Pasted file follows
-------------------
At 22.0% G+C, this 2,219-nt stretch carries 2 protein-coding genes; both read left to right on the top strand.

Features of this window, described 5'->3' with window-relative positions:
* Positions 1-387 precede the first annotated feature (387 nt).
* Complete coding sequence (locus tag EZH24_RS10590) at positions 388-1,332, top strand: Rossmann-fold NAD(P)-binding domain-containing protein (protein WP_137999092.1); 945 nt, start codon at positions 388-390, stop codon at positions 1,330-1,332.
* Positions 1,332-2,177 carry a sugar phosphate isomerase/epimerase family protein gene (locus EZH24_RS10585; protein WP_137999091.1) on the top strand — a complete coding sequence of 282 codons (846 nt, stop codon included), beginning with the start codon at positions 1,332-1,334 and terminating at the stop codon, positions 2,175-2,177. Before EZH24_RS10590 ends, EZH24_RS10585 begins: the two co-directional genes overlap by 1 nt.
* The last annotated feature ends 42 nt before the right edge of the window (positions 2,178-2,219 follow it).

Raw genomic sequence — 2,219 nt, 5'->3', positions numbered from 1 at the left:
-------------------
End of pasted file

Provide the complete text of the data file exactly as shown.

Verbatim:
At 22.0% G+C, this 2,219-nt stretch carries 2 protein-coding genes; both read left to right on the top strand.

Features of this window, described 5'->3' with window-relative positions:
* Positions 1-387 precede the first annotated feature (387 nt).
* Complete coding sequence (locus tag EZH24_RS10590) at positions 388-1,332, top strand: Rossmann-fold NAD(P)-binding domain-containing protein (protein WP_137999092.1); 945 nt, start codon at positions 388-390, stop codon at positions 1,330-1,332.
* Positions 1,332-2,177 carry a sugar phosphate isomerase/epimerase family protein gene (locus EZH24_RS10585; protein WP_137999091.1) on the top strand — a complete coding sequence of 282 codons (846 nt, stop codon included), beginning with the start codon at positions 1,332-1,334 and terminating at the stop codon, positions 2,175-2,177. Before EZH24_RS10590 ends, EZH24_RS10585 begins: the two co-directional genes overlap by 1 nt.
* The last annotated feature ends 42 nt before the right edge of the window (positions 2,178-2,219 follow it).

Raw genomic sequence — 2,219 nt, 5'->3', positions numbered from 1 at the left: